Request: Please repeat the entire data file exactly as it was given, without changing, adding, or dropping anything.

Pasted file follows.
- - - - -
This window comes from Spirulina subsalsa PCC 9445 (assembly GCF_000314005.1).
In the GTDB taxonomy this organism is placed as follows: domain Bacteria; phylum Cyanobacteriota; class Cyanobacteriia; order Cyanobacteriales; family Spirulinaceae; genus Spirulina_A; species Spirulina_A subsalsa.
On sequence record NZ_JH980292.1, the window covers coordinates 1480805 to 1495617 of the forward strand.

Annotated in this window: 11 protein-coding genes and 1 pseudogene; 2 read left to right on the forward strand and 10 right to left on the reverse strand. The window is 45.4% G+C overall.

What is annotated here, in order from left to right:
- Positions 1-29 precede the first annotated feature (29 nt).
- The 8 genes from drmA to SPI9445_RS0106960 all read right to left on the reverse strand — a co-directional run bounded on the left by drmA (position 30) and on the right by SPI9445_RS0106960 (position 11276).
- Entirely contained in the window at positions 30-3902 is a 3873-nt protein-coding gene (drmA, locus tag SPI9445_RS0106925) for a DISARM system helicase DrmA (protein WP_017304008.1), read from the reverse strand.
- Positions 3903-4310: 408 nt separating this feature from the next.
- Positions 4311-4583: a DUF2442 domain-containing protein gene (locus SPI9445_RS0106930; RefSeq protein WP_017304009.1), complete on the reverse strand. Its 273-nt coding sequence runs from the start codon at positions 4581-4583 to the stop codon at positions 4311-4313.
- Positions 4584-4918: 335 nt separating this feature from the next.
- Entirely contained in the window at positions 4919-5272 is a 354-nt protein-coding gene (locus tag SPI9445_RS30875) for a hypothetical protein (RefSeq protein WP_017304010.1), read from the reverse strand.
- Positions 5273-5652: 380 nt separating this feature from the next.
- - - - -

This window comes from Spirulina subsalsa PCC 9445 (assembly GCF_000314005.1).
In the GTDB taxonomy this organism is placed as follows: domain Bacteria; phylum Cyanobacteriota; class Cyanobacteriia; order Cyanobacteriales; family Spirulinaceae; genus Spirulina_A; species Spirulina_A subsalsa.
On sequence record NZ_JH980292.1, the window covers coordinates 1480805 to 1495617 of the forward strand.

Annotated in this window: 11 protein-coding genes and 1 pseudogene; 2 read left to right on the forward strand and 10 right to left on the reverse strand. The window is 45.4% G+C overall.

What is annotated here, in order from left to right:
- Positions 1-29 precede the first annotated feature (29 nt).
- The 8 genes from drmA to SPI9445_RS0106960 all read right to left on the reverse strand — a co-directional run bounded on the left by drmA (position 30) and on the right by SPI9445_RS0106960 (position 11276).
- Entirely contained in the window at positions 30-3902 is a 3873-nt protein-coding gene (drmA, locus tag SPI9445_RS0106925) for a DISARM system helicase DrmA (protein WP_017304008.1), read from the reverse strand.
- Positions 3903-4310: 408 nt separating this feature from the next.
- Positions 4311-4583: a DUF2442 domain-containing protein gene (locus SPI9445_RS0106930; RefSeq protein WP_017304009.1), complete on the reverse strand. Its 273-nt coding sequence runs from the start codon at positions 4581-4583 to the stop codon at positions 4311-4313.
- Positions 4584-4918: 335 nt separating this feature from the next.
- Entirely contained in the window at positions 4919-5272 is a 354-nt protein-coding gene (locus tag SPI9445_RS30875) for a hypothetical protein (RefSeq protein WP_017304010.1), read from the reverse strand.
- Positions 5273-5652: 380 nt separating this feature from the next.